Released: 2000, Attic Records
Guilty pleasures. That's what Spineshank is all about. The best way to describe Spineshank is to cross a slightly more accessible version of Fear Factory and cross it with touches of the nu-metal that's currently tarnishing the metal form. I know that right off the bat that's going to make a lot of you that read this esteemed 'zine groan and skip to the next review, but gimme a minute here.
While Spineshank can certainly be charged with being too nu-metal, they are much heavier than most bands of the nu-metal ilk. Guitarist Souren manages to wring riffs from his guitar that would stop a Korn-clone at 100 yards. The other major plus for the band is that THEY DON'T RAP. Jonny Santos either sings or screams his way through the album without a "yo" or "homey" or "s'up brudda" in sight. And while the music is downtuned, it isn't half as derivative as it could be.
That being said, there are definite problems with this CD. My earlier observation about Fear Factory is a bit too true, to the point of rip-off. Fear Factory is (well, o.k., was) a good, pioneering band, but nothing irritates me more than copy-catting. Basically Spineshank plays Fear Factory-lite with a fraction of the conviction that Burton and co. brought to the table. I can only imagine "Synthetic" or "Height of Callousness" done up right.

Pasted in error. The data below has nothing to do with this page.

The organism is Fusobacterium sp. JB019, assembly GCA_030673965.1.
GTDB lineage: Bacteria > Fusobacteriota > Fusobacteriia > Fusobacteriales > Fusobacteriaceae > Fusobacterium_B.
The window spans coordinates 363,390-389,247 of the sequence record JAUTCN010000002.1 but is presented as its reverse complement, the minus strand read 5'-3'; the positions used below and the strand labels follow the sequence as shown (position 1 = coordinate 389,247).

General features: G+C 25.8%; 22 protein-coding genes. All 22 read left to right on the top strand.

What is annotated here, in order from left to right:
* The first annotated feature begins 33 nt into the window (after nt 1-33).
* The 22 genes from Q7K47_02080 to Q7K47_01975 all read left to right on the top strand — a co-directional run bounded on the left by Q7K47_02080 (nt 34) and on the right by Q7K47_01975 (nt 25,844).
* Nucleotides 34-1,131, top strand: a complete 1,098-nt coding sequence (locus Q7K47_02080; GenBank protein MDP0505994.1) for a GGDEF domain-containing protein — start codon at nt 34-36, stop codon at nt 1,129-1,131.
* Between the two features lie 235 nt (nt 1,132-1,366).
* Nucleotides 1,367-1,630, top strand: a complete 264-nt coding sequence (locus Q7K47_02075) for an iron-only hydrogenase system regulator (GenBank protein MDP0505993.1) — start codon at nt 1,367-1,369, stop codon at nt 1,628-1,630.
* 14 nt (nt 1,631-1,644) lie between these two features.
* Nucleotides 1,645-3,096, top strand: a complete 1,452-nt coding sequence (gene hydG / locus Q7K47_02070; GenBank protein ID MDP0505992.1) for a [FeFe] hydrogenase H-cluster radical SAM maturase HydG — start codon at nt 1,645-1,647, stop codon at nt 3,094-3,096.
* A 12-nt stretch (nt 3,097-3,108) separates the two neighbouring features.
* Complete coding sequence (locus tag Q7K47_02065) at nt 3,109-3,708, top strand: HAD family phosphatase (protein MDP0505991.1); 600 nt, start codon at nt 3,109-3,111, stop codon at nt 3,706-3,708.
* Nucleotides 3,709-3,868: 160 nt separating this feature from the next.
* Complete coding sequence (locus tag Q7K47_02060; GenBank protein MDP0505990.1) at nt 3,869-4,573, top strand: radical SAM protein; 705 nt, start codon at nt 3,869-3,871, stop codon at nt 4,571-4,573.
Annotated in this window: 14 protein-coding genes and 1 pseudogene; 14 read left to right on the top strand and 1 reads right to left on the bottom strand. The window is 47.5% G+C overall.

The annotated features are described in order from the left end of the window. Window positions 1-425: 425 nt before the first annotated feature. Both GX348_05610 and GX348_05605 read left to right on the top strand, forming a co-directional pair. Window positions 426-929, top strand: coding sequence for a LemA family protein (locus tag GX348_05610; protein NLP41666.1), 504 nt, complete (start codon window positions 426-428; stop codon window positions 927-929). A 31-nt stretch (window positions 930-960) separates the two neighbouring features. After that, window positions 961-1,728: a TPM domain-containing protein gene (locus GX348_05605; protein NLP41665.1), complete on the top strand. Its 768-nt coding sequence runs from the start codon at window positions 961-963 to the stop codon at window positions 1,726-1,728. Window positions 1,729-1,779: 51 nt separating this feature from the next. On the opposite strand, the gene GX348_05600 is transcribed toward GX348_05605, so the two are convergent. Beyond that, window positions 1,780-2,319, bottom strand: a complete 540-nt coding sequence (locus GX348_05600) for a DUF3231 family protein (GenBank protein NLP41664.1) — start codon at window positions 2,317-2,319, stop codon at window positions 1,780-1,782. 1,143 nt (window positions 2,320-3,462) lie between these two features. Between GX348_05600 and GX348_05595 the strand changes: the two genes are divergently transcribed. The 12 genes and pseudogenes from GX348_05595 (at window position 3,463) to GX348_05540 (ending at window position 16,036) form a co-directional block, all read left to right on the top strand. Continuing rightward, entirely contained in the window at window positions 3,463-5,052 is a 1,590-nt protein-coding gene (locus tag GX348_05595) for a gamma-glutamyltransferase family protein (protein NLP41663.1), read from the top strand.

On the other hand, there really isn't a truly bad song on the album. Well, maybe "Cyanide 2600" is a bit too teched up. Basically the whole album just rumbles on making the listener nod in mild approval without getting too excited over any one aspect of it. It could be worse. Still, mallcore kidz will probably love this band, but for all the wrong reasons. There is promise in Spineshank, so here's hoping they continue to progress and truly kick ass the next time out. Note: EvilG hates these guys.